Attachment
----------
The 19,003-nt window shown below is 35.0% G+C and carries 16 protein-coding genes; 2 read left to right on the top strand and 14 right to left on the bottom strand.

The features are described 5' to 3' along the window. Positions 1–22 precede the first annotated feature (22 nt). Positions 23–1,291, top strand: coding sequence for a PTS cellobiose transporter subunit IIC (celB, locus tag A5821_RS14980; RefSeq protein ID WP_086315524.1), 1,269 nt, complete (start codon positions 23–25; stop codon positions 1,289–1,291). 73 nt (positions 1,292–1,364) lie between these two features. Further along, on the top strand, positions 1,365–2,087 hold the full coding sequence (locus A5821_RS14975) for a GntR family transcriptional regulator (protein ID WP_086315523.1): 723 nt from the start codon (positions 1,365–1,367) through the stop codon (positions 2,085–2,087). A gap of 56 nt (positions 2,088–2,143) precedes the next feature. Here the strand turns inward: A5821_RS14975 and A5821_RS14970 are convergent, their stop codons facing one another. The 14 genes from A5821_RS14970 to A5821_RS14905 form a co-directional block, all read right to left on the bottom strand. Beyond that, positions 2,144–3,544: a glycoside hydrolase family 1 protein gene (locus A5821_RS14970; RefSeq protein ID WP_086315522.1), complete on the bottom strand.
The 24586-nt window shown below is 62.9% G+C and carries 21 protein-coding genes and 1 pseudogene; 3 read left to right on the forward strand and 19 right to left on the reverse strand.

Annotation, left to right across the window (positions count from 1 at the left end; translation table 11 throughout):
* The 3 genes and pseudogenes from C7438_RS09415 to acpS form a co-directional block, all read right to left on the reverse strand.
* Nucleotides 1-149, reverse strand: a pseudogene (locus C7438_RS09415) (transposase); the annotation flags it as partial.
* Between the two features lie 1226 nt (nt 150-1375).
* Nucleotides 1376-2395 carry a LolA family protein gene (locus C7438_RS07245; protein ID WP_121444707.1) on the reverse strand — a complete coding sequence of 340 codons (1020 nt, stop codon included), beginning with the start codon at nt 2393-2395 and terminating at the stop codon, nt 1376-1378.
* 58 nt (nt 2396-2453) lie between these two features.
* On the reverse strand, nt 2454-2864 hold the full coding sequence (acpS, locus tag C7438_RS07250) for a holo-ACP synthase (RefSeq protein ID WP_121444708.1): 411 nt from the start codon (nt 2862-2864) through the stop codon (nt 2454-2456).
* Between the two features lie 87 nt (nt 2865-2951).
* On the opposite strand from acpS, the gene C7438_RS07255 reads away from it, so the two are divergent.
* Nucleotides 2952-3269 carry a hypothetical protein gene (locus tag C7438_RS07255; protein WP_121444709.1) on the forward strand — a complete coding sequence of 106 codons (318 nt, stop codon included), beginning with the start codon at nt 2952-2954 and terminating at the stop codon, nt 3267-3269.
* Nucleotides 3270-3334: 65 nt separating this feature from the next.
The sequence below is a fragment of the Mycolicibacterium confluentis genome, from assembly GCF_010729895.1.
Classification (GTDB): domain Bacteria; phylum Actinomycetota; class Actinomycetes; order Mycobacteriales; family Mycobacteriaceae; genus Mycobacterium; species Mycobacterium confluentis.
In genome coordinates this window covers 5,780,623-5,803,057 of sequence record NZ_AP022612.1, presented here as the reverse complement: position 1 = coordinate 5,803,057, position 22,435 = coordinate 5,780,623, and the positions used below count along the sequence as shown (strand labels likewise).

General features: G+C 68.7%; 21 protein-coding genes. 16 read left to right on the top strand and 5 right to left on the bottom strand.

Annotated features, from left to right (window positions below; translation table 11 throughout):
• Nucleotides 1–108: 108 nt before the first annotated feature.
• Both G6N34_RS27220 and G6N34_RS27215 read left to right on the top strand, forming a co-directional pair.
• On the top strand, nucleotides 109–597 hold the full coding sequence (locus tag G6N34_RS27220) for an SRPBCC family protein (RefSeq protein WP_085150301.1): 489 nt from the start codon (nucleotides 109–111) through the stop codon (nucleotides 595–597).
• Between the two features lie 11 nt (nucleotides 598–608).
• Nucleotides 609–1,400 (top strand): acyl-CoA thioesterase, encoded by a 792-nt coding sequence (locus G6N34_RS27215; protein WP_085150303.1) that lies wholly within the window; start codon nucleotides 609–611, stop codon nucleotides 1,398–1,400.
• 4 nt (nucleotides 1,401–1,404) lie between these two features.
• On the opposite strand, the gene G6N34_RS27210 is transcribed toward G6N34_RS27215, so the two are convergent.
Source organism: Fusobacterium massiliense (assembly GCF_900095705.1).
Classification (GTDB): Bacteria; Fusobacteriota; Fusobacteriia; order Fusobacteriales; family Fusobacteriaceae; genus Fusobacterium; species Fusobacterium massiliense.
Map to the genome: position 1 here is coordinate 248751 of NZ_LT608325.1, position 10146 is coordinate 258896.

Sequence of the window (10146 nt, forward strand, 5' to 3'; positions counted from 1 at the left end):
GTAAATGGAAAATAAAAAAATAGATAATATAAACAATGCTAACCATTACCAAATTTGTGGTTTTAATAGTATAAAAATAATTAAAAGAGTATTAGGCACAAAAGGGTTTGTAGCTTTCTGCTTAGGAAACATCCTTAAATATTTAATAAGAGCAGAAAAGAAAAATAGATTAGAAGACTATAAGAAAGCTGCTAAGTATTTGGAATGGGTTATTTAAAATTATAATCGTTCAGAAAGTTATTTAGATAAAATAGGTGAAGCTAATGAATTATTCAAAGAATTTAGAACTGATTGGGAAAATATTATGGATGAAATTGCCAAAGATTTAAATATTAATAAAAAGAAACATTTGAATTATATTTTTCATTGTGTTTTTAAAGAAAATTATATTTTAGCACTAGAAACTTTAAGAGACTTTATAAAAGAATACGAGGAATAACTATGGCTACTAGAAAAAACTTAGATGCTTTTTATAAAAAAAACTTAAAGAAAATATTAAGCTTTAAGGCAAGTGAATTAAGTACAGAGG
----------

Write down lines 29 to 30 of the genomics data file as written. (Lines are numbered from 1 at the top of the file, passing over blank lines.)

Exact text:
Map to the genome: position 1 here is coordinate 248751 of NZ_LT608325.1, position 10146 is coordinate 258896.

Sequence of the window (10146 nt, forward strand, 5' to 3'; positions counted from 1 at the left end):